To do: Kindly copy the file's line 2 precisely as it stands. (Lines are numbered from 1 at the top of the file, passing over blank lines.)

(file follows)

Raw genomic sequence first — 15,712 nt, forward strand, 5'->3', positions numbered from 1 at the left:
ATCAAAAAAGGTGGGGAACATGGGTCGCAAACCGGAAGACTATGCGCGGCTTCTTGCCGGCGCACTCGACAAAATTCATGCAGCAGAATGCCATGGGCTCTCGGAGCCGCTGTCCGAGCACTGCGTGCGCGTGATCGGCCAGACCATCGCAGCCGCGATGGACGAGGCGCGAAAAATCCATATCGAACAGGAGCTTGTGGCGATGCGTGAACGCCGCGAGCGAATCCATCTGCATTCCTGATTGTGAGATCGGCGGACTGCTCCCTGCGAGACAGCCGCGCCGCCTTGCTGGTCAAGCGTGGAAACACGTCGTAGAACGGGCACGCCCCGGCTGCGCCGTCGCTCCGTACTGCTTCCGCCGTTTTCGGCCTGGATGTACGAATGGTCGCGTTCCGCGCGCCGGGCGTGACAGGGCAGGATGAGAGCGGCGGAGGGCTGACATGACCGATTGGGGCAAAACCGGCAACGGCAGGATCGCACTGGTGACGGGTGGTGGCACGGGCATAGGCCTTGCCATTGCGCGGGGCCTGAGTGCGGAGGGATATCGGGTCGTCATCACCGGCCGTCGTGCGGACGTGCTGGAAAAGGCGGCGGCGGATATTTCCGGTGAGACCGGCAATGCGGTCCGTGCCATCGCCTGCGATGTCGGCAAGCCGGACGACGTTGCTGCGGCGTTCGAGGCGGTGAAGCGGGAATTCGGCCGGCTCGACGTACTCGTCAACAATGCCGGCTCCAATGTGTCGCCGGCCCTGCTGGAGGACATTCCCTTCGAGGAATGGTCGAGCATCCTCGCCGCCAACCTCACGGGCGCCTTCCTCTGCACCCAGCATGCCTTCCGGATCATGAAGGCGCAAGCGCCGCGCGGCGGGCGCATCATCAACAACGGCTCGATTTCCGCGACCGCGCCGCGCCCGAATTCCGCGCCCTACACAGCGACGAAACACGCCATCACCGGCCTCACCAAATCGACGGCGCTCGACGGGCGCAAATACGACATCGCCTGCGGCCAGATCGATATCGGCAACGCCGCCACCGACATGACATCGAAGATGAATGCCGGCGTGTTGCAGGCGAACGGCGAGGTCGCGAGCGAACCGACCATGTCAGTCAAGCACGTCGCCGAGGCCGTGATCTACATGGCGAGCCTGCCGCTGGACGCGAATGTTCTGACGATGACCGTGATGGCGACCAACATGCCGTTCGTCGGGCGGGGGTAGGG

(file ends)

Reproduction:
ATCAAAAAAGGTGGGGAACATGGGTCGCAAACCGGAAGACTATGCGCGGCTTCTTGCCGGCGCACTCGACAAAATTCATGCAGCAGAATGCCATGGGCTCTCGGAGCCGCTGTCCGAGCACTGCGTGCGCGTGATCGGCCAGACCATCGCAGCCGCGATGGACGAGGCGCGAAAAATCCATATCGAACAGGAGCTTGTGGCGATGCGTGAACGCCGCGAGCGAATCCATCTGCATTCCTGATTGTGAGATCGGCGGACTGCTCCCTGCGAGACAGCCGCGCCGCCTTGCTGGTCAAGCGTGGAAACACGTCGTAGAACGGGCACGCCCCGGCTGCGCCGTCGCTCCGTACTGCTTCCGCCGTTTTCGGCCTGGATGTACGAATGGTCGCGTTCCGCGCGCCGGGCGTGACAGGGCAGGATGAGAGCGGCGGAGGGCTGACATGACCGATTGGGGCAAAACCGGCAACGGCAGGATCGCACTGGTGACGGGTGGTGGCACGGGCATAGGCCTTGCCATTGCGCGGGGCCTGAGTGCGGAGGGATATCGGGTCGTCATCACCGGCCGTCGTGCGGACGTGCTGGAAAAGGCGGCGGCGGATATTTCCGGTGAGACCGGCAATGCGGTCCGTGCCATCGCCTGCGATGTCGGCAAGCCGGACGACGTTGCTGCGGCGTTCGAGGCGGTGAAGCGGGAATTCGGCCGGCTCGACGTACTCGTCAACAATGCCGGCTCCAATGTGTCGCCGGCCCTGCTGGAGGACATTCCCTTCGAGGAATGGTCGAGCATCCTCGCCGCCAACCTCACGGGCGCCTTCCTCTGCACCCAGCATGCCTTCCGGATCATGAAGGCGCAAGCGCCGCGCGGCGGGCGCATCATCAACAACGGCTCGATTTCCGCGACCGCGCCGCGCCCGAATTCCGCGCCCTACACAGCGACGAAACACGCCATCACCGGCCTCACCAAATCGACGGCGCTCGACGGGCGCAAATACGACATCGCCTGCGGCCAGATCGATATCGGCAACGCCGCCACCGACATGACATCGAAGATGAATGCCGGCGTGTTGCAGGCGAACGGCGAGGTCGCGAGCGAACCGACCATGTCAGTCAAGCACGTCGCCGAGGCCGTGATCTACATGGCGAGCCTGCCGCTGGACGCGAATGTTCTGACGATGACCGTGATGGCGACCAACATGCCGTTCGTCGGGCGGGGGTAGGG